VA NY Harbor Health Care System
new adaptive ice skating program open to Veterans
“There is mounting scientific evidence for the benefits of adaptive sports activities on quality of life for Veterans with disabilities. One such, novel, adaptive sports program I recently encountered is ice skating. I believe this may draw Veterans who many not have considered the possibility of gliding on the ice,” said Jonathan Glasberg, Clinical Coordinator of Network 2 Prosthetics. Dr. Glasberg said that Veterans at VA NY Harbor are already participating in adaptive sports such as boxing, fencing, biking, rowing, sailing and kayaking.
“Everyone of us is attracted, inspired to participate in different types of physical exercise and organized sports activities. One adaptive sports program I recently encountered that I think will draw Veterans who many not have considered the possibility of ice skating” said Johnathan Glasberg. Dr. Glasberg said that Veterans at VA NY Harbor are already participating in adaptive sports such as boxing, fencing, sailing and kayaking.
In an article that recently appeared in VA Advantage Blog, contributor Sherri Putnam described the ice skating program which will be held as Wollman Rink in Central Park.
Adaptive Skating USA, a NJ nonprofit organization, announced a new adaptive ice skating program which is free and open to service-disabled Veterans/disabled service members of differing abilities. The program is hosted at New York City Central Park’s famed Wollman Rink and is made possible through the generosity of the Wollman Rink Skating School. Participants may be taking to the ice for the first time, or returning after illness or injury. Ice skates, helmets, and any appropriate adaptive equipment will be provided. The seasonal ice skating program will run from November 2019 through February 2020. Sessions will be held once per week, and each session will last 50 minutes.
US Figure Skating-certified volunteer coaches will provide each participant with one-on-one instruction. Coaches will lead their skaters through US Figure Skating’s Therapeutic Skating Curriculum at each skater’s individual pace – based upon ability. The curriculum is designed to help physically challenged skaters develop skills and enhance their skating experience. It encourages skaters to continue in the sport of skating for physical recreation and activity while taking limitations into consideration.
Adaptive Skating USA, a nonprofit organization, announced a new adaptive ice skating program open to service-disabled Veterans/service members of differing abilities.
All participants will be enrolled as US Figure Skating Learn to Skate USA members. Once registered, skaters will receive a welcome email, a welcome packet with their member number, skater record book, a copy of Learn to Skate USA The Magazine, sports accident insurance and information about ice skating.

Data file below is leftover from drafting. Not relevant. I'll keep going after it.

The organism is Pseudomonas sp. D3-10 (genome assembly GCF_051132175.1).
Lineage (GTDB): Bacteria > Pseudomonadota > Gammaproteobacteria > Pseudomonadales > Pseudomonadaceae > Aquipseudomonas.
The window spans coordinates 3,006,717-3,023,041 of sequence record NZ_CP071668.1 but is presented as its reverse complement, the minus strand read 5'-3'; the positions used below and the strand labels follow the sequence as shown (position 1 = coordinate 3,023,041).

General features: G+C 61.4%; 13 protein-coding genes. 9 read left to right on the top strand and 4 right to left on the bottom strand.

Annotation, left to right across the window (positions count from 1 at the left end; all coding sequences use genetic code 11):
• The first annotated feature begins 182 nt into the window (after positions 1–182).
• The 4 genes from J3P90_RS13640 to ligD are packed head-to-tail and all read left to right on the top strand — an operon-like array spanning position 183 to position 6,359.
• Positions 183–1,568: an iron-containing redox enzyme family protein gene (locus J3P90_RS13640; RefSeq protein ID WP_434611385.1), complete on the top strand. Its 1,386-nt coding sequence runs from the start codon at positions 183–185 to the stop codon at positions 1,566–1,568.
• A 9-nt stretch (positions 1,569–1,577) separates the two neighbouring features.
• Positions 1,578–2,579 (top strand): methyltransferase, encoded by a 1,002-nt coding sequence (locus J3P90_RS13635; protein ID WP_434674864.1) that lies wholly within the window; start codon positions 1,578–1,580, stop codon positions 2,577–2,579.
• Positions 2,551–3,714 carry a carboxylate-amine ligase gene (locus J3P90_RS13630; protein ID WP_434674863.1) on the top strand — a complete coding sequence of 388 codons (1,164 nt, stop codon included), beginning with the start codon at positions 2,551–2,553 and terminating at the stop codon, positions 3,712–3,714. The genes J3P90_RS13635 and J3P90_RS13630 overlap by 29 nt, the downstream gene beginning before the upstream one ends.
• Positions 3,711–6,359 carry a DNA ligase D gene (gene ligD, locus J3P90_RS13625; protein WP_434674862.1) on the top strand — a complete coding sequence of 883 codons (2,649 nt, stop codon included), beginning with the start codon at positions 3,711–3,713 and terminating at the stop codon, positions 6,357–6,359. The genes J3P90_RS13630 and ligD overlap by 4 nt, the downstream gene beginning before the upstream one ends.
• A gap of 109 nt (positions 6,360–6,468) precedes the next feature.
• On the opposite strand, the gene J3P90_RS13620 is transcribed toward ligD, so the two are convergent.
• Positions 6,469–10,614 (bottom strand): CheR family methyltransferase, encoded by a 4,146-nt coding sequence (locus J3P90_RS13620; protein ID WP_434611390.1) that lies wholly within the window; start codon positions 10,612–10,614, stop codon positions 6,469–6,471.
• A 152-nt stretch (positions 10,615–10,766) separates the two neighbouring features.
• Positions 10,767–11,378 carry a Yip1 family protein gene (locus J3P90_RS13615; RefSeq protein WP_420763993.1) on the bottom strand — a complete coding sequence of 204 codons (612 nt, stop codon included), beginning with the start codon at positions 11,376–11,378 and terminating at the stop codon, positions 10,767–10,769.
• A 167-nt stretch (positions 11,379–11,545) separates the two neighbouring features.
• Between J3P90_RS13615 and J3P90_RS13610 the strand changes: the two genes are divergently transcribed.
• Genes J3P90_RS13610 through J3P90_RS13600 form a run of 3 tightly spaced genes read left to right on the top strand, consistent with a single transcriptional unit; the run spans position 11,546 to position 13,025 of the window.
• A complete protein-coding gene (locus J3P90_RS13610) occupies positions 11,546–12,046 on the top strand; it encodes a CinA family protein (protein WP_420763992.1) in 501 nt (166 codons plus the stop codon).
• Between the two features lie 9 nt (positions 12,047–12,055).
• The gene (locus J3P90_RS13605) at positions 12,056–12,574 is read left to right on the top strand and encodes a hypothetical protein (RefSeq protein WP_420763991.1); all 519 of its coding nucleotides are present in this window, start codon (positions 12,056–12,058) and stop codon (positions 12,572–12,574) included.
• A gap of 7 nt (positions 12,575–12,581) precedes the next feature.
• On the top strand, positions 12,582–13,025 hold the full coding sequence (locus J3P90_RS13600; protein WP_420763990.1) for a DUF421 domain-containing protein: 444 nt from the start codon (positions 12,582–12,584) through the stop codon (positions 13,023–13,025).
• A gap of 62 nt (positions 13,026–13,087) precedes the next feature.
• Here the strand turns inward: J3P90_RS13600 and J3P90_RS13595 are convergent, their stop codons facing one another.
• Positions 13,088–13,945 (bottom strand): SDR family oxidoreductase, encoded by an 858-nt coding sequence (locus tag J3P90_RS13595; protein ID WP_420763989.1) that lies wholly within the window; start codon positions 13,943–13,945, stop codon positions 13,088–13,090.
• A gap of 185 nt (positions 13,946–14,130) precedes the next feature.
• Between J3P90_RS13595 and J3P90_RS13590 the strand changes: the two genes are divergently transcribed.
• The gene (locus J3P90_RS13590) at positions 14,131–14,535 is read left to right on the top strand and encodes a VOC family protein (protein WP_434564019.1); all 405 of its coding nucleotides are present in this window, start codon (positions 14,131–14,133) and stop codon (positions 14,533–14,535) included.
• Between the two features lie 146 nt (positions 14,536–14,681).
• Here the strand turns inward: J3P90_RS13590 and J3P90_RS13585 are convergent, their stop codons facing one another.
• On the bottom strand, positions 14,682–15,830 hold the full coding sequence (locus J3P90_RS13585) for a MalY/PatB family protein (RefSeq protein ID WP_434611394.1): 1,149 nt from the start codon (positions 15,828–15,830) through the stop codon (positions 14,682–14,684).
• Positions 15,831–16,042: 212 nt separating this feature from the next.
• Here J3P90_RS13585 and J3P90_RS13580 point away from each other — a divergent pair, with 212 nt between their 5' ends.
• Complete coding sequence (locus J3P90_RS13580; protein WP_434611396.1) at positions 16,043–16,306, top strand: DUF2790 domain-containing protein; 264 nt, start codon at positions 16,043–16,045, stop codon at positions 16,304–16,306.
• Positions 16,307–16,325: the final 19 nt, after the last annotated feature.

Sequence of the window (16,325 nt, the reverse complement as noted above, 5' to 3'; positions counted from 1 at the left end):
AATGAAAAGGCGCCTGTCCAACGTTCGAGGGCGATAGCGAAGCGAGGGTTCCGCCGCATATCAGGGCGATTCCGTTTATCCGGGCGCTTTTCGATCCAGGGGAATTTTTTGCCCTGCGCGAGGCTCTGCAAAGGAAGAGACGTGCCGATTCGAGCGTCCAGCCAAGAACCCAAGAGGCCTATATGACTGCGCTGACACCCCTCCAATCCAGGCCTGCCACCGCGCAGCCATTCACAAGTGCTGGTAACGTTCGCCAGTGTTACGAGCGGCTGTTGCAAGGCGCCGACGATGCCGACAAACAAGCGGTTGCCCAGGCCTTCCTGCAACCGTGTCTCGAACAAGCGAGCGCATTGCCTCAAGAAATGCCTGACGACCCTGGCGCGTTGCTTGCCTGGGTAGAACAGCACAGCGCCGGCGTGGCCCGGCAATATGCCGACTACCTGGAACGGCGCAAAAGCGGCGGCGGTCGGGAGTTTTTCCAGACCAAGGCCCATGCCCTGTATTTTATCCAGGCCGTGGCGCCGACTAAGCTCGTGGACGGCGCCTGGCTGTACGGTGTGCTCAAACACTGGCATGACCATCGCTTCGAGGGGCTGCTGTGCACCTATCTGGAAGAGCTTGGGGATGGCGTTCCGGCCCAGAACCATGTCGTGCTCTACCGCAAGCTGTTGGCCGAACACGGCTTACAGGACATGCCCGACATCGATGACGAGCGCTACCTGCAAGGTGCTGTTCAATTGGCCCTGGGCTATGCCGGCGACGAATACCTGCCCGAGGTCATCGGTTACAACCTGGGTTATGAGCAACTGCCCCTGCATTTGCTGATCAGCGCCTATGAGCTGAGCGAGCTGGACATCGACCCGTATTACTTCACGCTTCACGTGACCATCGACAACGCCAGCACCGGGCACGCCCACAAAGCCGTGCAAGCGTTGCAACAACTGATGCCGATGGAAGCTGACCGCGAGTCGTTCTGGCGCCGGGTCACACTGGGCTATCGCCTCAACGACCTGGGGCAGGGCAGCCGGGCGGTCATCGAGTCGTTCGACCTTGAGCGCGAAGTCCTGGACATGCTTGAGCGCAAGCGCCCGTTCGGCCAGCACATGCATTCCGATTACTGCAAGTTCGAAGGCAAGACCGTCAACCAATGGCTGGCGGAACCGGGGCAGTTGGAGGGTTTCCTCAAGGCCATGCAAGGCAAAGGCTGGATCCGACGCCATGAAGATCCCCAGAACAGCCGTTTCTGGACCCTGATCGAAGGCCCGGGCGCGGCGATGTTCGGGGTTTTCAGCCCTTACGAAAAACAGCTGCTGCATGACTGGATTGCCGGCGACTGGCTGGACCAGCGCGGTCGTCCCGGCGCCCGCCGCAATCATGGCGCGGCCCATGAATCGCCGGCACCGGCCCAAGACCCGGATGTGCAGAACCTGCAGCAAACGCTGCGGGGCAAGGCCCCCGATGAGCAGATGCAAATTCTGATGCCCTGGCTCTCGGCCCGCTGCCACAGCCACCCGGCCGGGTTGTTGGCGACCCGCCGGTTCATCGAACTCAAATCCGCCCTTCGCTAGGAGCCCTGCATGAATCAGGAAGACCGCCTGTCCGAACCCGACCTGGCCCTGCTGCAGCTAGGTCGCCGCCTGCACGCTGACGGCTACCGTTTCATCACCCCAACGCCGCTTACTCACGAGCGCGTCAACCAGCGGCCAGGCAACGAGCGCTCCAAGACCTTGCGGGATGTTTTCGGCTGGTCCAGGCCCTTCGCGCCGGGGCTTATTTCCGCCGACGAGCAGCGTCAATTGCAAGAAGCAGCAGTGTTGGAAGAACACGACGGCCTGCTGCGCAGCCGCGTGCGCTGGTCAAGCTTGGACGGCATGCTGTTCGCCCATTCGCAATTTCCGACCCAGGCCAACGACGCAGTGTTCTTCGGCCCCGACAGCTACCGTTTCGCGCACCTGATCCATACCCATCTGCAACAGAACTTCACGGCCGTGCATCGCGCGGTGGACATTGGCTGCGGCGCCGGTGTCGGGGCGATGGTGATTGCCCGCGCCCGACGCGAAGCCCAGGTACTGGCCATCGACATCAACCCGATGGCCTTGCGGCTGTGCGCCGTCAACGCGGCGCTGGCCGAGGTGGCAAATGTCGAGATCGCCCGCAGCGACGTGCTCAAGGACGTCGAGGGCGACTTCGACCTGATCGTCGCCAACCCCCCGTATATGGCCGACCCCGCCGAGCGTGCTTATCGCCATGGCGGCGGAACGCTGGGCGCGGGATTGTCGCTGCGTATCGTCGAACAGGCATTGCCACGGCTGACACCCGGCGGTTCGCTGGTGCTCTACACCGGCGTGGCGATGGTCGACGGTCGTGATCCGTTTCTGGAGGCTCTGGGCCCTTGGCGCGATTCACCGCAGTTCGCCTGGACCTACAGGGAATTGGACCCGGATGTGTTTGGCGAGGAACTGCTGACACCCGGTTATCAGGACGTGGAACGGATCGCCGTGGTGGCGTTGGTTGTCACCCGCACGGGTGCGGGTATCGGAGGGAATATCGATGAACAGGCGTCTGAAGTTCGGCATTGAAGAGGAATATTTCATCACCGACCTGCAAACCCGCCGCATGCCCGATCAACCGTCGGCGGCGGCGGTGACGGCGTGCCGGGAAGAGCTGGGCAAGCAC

Adaptive Skating USA has been a labor of love for Sherri Putnam, a service-disabled Veteran who wanted to combine her passion for ice skating with her desire to honor Veterans and service members who have given so much to their country. Young men and women are typically in excellent health when they join the military. They must pass rigorous training and examinations to be prepared for the demands of service. Yet Veterans often come home in an entirely different state – they must fight to regain their health, manage a disorder or disability and restore relationships with loved ones.
Adaptive Skating USA’s aim is to empower these individuals to win this battle through the exhilarating and wellness-promoting activity of ice skating. In addition to Adaptive Skating, USA’s sponsorship covering participation costs within the context of a community-based, socially-inclusive program, ice skating has many physical, mental and social benefits. Participation in ice skating has been found to contribute to better breathing, improved circulation and balance, better posture and overall strength.
Skating is an excellent form of aerobic exercise that requires strength, flexibility, coordination, and balance. Skating builds discipline, self-esteem, confidence, and independence. The exhilaration of being on the ice boosts mood, while providing the opportunity to make new friends, and to identify with a group who shares a common interest. The skills that are learned on the ice can also transcend into other areas of life, thus improving quality of life. In ice skating, just as in life, skaters with disabilities learn to fall, never give up, and get back up to accomplish their dreams.
Sherri Putnam began skating five years ago, per doctor’s orders, as a form of low-impact physical therapy. In addition to running Adaptive Skating USA, she works as an independent IT consultant specializing in Business Intelligence.
Please contact Sherri Putnam at Sherri@AdaptiveSkatingUSA.orgor at https://www.facebook.com/adaptiveskatingusa/